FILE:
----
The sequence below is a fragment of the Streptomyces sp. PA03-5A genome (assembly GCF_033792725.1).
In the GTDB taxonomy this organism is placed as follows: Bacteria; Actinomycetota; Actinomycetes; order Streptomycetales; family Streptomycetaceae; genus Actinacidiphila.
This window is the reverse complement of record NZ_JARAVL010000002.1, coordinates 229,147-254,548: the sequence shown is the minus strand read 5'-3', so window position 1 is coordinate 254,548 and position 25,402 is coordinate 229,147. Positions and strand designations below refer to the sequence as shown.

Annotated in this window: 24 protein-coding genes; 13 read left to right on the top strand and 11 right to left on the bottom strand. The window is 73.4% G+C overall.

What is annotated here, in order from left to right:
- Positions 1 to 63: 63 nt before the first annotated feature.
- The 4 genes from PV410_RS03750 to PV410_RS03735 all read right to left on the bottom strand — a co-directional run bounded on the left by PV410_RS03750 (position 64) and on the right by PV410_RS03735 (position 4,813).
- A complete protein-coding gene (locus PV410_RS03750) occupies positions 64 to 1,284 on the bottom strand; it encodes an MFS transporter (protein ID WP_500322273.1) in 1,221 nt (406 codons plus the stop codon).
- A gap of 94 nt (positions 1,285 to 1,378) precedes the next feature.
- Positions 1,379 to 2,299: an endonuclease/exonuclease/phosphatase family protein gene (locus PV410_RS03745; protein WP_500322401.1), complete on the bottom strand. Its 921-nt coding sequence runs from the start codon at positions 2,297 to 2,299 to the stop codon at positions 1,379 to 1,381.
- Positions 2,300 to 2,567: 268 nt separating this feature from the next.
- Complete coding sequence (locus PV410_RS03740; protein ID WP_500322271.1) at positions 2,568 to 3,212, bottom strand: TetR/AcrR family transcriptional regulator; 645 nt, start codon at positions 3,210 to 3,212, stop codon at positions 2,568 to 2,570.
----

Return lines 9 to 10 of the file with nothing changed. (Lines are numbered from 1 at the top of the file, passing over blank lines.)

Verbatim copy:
- A gap of 94 nt (positions 1,285 to 1,378) precedes the next feature.
- Positions 1,379 to 2,299: an endonuclease/exonuclease/phosphatase family protein gene (locus PV410_RS03745; protein WP_500322401.1), complete on the bottom strand. Its 921-nt coding sequence runs from the start codon at positions 2,297 to 2,299 to the stop codon at positions 1,379 to 1,381.